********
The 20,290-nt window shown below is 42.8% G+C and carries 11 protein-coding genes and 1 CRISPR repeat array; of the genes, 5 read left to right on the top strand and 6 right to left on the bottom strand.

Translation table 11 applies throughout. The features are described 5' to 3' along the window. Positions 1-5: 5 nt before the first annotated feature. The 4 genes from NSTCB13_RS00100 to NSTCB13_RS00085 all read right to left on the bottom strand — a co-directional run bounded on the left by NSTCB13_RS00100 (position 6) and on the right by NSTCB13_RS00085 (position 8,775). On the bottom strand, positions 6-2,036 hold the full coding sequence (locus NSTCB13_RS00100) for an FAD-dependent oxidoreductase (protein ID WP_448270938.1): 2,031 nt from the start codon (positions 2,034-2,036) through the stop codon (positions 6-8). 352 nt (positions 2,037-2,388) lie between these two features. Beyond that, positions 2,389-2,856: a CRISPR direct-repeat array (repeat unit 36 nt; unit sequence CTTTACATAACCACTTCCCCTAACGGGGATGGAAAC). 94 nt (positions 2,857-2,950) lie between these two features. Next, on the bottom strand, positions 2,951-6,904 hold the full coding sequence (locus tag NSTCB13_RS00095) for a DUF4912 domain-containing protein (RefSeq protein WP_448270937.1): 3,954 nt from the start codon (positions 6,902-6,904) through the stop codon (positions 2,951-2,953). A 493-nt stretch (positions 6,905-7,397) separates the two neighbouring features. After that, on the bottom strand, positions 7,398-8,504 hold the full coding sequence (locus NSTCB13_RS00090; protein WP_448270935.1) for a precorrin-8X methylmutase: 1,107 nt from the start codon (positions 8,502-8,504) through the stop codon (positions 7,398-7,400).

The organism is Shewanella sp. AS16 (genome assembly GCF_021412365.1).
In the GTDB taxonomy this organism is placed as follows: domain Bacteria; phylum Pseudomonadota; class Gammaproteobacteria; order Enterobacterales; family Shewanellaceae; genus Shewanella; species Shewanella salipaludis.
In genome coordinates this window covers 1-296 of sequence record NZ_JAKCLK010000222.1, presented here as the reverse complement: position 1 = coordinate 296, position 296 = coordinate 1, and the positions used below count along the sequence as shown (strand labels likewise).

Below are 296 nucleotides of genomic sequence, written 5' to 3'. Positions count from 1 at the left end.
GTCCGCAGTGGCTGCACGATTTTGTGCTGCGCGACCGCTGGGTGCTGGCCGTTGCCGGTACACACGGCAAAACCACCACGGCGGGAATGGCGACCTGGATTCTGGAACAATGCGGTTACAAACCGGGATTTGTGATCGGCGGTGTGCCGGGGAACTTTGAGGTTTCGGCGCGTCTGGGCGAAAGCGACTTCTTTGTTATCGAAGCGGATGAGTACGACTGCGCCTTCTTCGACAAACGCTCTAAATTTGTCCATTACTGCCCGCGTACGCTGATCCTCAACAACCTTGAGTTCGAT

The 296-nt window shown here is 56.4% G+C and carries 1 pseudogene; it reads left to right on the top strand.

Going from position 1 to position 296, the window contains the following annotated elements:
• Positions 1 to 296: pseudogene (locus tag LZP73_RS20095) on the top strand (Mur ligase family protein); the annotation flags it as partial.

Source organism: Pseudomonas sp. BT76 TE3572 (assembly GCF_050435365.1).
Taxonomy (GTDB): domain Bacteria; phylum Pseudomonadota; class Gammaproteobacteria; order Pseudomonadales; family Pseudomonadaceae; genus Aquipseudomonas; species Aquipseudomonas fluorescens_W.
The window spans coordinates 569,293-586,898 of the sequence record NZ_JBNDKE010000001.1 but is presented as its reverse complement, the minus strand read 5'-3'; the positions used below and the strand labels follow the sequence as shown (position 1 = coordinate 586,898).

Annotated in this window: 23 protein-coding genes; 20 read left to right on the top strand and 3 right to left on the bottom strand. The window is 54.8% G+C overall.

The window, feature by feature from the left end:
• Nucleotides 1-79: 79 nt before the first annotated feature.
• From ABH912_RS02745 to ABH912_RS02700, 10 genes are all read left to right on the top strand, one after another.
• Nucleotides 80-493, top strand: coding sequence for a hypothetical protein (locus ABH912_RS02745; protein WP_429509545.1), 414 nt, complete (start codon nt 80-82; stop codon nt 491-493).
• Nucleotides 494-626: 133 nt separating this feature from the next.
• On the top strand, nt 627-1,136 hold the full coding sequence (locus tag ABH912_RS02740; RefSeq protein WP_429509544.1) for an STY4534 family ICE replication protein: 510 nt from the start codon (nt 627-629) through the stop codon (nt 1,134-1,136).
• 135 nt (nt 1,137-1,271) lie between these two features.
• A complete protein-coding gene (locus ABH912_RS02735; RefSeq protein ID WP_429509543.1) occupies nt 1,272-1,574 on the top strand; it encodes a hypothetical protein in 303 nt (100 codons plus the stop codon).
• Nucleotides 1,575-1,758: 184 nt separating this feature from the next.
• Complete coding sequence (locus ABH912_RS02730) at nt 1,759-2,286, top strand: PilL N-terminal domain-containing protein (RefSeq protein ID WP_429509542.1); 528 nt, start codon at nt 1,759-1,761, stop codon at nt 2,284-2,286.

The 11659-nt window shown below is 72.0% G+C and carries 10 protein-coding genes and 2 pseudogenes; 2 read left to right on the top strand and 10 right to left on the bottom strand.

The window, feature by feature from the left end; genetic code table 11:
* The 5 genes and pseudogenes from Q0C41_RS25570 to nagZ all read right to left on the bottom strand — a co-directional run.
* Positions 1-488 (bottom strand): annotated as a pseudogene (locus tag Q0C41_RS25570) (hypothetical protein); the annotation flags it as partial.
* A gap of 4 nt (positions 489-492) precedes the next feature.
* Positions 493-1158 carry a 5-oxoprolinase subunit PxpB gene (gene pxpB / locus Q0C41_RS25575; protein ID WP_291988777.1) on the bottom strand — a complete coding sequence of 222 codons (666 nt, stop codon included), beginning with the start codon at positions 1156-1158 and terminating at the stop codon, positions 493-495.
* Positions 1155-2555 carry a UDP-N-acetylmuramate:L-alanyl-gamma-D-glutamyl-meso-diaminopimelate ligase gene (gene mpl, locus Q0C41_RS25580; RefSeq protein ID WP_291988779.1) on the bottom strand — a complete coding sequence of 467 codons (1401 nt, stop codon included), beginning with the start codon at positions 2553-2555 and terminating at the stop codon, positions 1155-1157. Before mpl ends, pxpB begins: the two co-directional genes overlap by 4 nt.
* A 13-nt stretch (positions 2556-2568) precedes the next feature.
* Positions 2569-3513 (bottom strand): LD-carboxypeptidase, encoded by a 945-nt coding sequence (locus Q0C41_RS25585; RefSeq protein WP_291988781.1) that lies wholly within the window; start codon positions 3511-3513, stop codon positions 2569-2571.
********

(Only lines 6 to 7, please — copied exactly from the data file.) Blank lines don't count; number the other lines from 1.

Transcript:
Below are 296 nucleotides of genomic sequence, written 5' to 3'. Positions count from 1 at the left end.
GTCCGCAGTGGCTGCACGATTTTGTGCTGCGCGACCGCTGGGTGCTGGCCGTTGCCGGTACACACGGCAAAACCACCACGGCGGGAATGGCGACCTGGATTCTGGAACAATGCGGTTACAAACCGGGATTTGTGATCGGCGGTGTGCCGGGGAACTTTGAGGTTTCGGCGCGTCTGGGCGAAAGCGACTTCTTTGTTATCGAAGCGGATGAGTACGACTGCGCCTTCTTCGACAAACGCTCTAAATTTGTCCATTACTGCCCGCGTACGCTGATCCTCAACAACCTTGAGTTCGAT